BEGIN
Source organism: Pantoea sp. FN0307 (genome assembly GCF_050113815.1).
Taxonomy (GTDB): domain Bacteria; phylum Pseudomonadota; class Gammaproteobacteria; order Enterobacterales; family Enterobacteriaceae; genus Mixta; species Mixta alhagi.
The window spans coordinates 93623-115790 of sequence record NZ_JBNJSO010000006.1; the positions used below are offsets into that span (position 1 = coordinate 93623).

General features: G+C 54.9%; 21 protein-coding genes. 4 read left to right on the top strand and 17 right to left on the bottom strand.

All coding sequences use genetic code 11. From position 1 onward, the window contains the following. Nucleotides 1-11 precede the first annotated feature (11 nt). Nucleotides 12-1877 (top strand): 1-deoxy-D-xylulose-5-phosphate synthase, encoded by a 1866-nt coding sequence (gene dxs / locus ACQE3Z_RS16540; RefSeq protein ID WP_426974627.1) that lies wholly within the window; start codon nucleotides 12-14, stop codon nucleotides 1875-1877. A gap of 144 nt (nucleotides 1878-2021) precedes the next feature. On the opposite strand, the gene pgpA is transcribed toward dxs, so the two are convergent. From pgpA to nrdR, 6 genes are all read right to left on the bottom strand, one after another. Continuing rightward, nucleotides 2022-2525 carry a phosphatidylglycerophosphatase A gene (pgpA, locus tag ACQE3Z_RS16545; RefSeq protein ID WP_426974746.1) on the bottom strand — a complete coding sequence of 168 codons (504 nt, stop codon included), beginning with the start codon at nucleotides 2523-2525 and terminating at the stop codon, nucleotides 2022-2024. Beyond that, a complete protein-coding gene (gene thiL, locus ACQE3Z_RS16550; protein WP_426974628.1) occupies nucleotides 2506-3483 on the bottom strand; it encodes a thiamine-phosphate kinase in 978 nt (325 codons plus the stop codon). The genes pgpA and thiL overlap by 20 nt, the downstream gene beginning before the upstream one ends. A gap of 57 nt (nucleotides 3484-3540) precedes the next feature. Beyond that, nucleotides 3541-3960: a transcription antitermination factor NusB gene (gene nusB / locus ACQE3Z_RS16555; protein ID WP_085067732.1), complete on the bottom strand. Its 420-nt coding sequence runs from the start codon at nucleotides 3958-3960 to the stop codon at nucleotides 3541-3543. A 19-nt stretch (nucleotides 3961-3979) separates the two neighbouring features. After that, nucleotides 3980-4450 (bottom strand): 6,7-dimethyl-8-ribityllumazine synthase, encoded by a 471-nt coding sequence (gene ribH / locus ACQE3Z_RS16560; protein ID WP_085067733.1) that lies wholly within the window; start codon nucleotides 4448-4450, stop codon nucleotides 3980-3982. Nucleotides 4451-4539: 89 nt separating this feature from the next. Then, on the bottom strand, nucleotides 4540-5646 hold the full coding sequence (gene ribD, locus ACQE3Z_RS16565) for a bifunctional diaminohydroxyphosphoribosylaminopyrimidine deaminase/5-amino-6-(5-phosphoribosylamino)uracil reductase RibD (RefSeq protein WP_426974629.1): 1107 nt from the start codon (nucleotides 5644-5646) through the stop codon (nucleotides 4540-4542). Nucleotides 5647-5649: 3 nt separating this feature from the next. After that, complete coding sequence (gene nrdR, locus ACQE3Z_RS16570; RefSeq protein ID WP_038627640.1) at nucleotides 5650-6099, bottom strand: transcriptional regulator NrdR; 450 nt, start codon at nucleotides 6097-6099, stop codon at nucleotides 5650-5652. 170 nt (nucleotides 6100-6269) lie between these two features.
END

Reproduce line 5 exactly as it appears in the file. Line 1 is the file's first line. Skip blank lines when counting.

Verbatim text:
All coding sequences use genetic code 11. From position 1 onward, the window contains the following. Nucleotides 1-11 precede the first annotated feature (11 nt). Nucleotides 12-1877 (top strand): 1-deoxy-D-xylulose-5-phosphate synthase, encoded by a 1866-nt coding sequence (gene dxs / locus ACQE3Z_RS16540; RefSeq protein ID WP_426974627.1) that lies wholly within the window; start codon nucleotides 12-14, stop codon nucleotides 1875-1877. A gap of 144 nt (nucleotides 1878-2021) precedes the next feature. On the opposite strand, the gene pgpA is transcribed toward dxs, so the two are convergent. From pgpA to nrdR, 6 genes are all read right to left on the bottom strand, one after another. Continuing rightward, nucleotides 2022-2525 carry a phosphatidylglycerophosphatase A gene (pgpA, locus tag ACQE3Z_RS16545; RefSeq protein ID WP_426974746.1) on the bottom strand — a complete coding sequence of 168 codons (504 nt, stop codon included), beginning with the start codon at nucleotides 2523-2525 and terminating at the stop codon, nucleotides 2022-2024. Beyond that, a complete protein-coding gene (gene thiL, locus ACQE3Z_RS16550; protein WP_426974628.1) occupies nucleotides 2506-3483 on the bottom strand; it encodes a thiamine-phosphate kinase in 978 nt (325 codons plus the stop codon). The genes pgpA and thiL overlap by 20 nt, the downstream gene beginning before the upstream one ends. A gap of 57 nt (nucleotides 3484-3540) precedes the next feature. Beyond that, nucleotides 3541-3960: a transcription antitermination factor NusB gene (gene nusB / locus ACQE3Z_RS16555; protein ID WP_085067732.1), complete on the bottom strand. Its 420-nt coding sequence runs from the start codon at nucleotides 3958-3960 to the stop codon at nucleotides 3541-3543. A 19-nt stretch (nucleotides 3961-3979) separates the two neighbouring features. After that, nucleotides 3980-4450 (bottom strand): 6,7-dimethyl-8-ribityllumazine synthase, encoded by a 471-nt coding sequence (gene ribH / locus ACQE3Z_RS16560; protein ID WP_085067733.1) that lies wholly within the window; start codon nucleotides 4448-4450, stop codon nucleotides 3980-3982. Nucleotides 4451-4539: 89 nt separating this feature from the next. Then, on the bottom strand, nucleotides 4540-5646 hold the full coding sequence (gene ribD, locus ACQE3Z_RS16565) for a bifunctional diaminohydroxyphosphoribosylaminopyrimidine deaminase/5-amino-6-(5-phosphoribosylamino)uracil reductase RibD (RefSeq protein WP_426974629.1): 1107 nt from the start codon (nucleotides 5644-5646) through the stop codon (nucleotides 4540-4542). Nucleotides 5647-5649: 3 nt separating this feature from the next. After that, complete coding sequence (gene nrdR, locus ACQE3Z_RS16570; RefSeq protein ID WP_038627640.1) at nucleotides 5650-6099, bottom strand: transcriptional regulator NrdR; 450 nt, start codon at nucleotides 6097-6099, stop codon at nucleotides 5650-5652. 170 nt (nucleotides 6100-6269) lie between these two features.